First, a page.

Van Morrison’s well-oiled show takes the shape of an old-fashioned R&B revue, joyously mixing styles, genres and even vocalists in a percolating, 2 1/2-hour set. The Celtic bard of soul sometimes relegates himself to the role of ringmaster, generously giving over time to British keyboard legend Georgie Fame, young vocal tyro Brian Kennedy and other members of his ace band for usually tasteful solos.
Kennedy especially impresses with his amazingly emotive voice, delivering sublime versions of “You Sweet Thing,””You Send Me” and even the first half of Morrison’s classic “Tupelo Honey,” where the headliner contented himself with plunking out a few lead guitar notes.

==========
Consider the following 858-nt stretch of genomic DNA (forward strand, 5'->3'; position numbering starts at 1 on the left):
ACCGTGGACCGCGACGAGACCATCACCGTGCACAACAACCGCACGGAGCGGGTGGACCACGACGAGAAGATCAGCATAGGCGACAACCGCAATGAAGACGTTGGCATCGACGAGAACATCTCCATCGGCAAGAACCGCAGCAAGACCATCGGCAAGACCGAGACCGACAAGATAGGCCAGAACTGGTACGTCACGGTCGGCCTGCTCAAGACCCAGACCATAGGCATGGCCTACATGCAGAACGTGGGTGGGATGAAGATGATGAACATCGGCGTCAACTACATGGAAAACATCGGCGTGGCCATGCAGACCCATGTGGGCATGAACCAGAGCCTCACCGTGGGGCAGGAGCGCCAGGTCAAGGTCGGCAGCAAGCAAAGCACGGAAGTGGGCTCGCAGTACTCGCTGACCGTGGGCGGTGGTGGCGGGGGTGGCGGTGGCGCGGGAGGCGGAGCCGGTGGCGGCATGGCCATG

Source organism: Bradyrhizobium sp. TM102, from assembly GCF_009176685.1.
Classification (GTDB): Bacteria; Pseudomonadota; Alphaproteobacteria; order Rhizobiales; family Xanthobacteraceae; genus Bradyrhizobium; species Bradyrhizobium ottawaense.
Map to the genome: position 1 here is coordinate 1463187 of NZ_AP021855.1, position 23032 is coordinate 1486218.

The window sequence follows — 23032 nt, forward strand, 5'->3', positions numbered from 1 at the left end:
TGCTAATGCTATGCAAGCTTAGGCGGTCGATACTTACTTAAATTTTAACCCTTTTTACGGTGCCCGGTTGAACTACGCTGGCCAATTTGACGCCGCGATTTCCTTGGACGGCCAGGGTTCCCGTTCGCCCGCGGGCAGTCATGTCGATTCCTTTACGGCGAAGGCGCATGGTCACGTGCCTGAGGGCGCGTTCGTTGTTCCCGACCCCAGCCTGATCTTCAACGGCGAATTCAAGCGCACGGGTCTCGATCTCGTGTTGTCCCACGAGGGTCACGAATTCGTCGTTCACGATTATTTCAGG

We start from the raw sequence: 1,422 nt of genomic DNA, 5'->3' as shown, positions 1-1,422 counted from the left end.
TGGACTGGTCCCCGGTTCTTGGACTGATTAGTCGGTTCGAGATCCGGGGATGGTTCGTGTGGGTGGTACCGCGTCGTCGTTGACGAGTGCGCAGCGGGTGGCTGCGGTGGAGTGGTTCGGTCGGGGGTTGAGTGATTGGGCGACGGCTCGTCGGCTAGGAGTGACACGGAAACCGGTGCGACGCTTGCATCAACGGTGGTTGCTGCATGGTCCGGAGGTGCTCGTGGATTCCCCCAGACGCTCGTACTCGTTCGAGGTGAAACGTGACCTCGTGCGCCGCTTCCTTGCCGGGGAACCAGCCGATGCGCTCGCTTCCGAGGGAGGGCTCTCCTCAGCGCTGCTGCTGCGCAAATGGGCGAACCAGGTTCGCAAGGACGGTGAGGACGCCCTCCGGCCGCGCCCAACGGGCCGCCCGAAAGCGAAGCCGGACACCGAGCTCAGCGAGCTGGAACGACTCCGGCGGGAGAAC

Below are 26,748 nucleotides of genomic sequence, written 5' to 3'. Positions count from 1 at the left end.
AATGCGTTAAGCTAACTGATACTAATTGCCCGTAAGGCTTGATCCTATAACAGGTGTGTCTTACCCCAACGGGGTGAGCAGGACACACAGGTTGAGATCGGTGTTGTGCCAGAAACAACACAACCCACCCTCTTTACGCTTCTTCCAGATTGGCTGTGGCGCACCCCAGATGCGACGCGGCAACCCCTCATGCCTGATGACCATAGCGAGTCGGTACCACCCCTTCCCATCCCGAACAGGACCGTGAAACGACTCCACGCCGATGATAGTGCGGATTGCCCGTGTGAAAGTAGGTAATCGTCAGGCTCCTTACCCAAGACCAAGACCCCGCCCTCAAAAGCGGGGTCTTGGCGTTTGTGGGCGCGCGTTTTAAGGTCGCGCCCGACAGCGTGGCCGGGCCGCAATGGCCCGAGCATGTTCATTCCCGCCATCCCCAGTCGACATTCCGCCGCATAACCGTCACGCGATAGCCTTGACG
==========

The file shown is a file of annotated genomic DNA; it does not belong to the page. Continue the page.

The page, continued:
Ostensibly on tour to promote his new Polydor album “Days Like This,” Morrison dutifully provided the lyrically complex meditation “No Religion,” gentle “Melancholia” and breezily midtempo title tune.
However, as evidenced by his excellent live “A Night in San Francisco” album last year, Morrison now prefers either to dredge up relatively obscure catalog items (a deliciously punchy “Tore Down a la Rimbaud”) or to set up long, improv-tinged jams that build gradually into R&B nirvanas. An epic version of James Brown’s “It’s a Man’s Man’s Man’s World” was wrung for everything it had, gave each band member a chance to shine, and easily beat the version Brown is currently doing.